In May’s bookclub book, The Power of Habit – we’ve been talking a bit about why we do what we do – how to understand our habits (good or bad) and how to use that part of our brain as a way to strengthen our lives instead of being controlled by them.
Otherwise, feel free to jump in to this conversation and share what your thoughts were below.
Discussion: Simple Daily Routines
Once you really dive into this, we’re finding that most of the things you do every day are habit.
At some stage of your life, you didn’t even have to stop to think about what you’re doing, what decisions you’ll make in regards to lots of things and they’ve become habitual responses, instead of being conscious choices.
In fact – about 50% of your daily actions are habits. This will vary slightly, based on your personality type – but on average, about half of what you do doesn’t require too much thought. Things like, how you drive your car, the route you take to the shops/office, your showering habits/routines, evening downtime etc etc etc.
It’s that embarrassing moment, when you realise that instead of driving your kids to school, you’ve not paid attention, switched into autopilot brain mode… and driven to McDonalds instead. (This is purely hypothetical of course!! haha)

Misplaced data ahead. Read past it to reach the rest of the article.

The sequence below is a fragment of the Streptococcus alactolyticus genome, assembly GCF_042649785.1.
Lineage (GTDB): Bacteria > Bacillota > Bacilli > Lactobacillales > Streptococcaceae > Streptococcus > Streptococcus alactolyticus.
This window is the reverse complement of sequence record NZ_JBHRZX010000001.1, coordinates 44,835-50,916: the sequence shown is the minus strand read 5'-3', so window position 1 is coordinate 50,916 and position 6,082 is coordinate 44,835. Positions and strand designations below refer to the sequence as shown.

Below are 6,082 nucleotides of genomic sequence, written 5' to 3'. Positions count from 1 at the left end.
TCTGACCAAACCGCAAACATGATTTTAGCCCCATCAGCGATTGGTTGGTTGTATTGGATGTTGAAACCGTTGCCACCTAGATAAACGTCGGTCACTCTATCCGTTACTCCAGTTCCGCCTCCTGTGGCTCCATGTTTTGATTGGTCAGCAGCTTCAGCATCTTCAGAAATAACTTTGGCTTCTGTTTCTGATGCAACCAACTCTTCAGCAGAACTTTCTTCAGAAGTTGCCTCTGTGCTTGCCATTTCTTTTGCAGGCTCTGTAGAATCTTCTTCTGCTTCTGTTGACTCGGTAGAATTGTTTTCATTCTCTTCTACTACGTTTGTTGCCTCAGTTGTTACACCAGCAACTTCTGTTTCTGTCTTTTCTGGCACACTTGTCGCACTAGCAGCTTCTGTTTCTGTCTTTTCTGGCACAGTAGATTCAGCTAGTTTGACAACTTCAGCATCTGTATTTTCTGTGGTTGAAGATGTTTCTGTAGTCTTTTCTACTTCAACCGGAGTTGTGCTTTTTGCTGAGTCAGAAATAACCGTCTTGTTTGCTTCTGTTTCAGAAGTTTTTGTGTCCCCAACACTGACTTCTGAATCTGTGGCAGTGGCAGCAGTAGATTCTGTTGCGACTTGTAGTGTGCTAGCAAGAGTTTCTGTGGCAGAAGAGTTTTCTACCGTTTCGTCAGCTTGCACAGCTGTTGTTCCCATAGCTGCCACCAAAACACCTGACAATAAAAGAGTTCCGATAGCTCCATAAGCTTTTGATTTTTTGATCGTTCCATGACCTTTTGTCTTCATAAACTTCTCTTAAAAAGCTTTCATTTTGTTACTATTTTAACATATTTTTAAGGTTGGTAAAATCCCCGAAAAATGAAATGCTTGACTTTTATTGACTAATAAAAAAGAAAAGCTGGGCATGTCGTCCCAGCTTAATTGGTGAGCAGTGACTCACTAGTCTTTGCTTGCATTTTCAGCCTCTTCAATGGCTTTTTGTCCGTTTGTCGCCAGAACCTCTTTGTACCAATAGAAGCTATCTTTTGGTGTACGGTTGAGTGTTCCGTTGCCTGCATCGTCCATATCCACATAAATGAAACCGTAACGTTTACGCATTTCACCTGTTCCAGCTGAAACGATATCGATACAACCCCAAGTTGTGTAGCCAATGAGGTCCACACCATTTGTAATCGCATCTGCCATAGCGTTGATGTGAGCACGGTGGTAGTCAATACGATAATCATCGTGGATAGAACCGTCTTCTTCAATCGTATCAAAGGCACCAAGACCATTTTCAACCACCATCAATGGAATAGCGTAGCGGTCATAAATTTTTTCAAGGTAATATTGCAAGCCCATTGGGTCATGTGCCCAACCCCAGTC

Some of these are just simple this-or-that decisions, like having coffee or tea in the morning.
Others are more complex and can be a bit tough or at the very least, time consuming to completely break down.
If you’ve got habits that you’ve been doing for years, that are thoroughly ingrained into your regular routine these can be pretty tough to alter. Not impossible, just more of a challenge.
Having these autopilot behaviour loops is important to ability to be creative, inventive and explorative. We can only think and develop progressively, when our habits are formed that free up our mental energy to advance into new areas of study.
The most exciting thing that Duhigg impressed upon me in the book is that once you form a habit, it will be there… in your mind forever. You can learn new habits and overwrite the existing ones, but when you are creating a brand new habit, once it’s formed – it will stay there forever as that default action for that particular situation.
He also urged us to think carefully about what drives us to do what we do, because it’s those drives that guide us to choosing positive habits over the negative ones.
- Do you find the idea of having almost 50% of your life on autopilot scary? Or Comforting?
- Have you given some real thought into what it is that drives you?
- Have you got a silly ‘autopilot’ story to share?
- What habit do you WISH you could overwrite with a new default autopilot setting?
- What kind of things are part of your daily routine? What does it look like?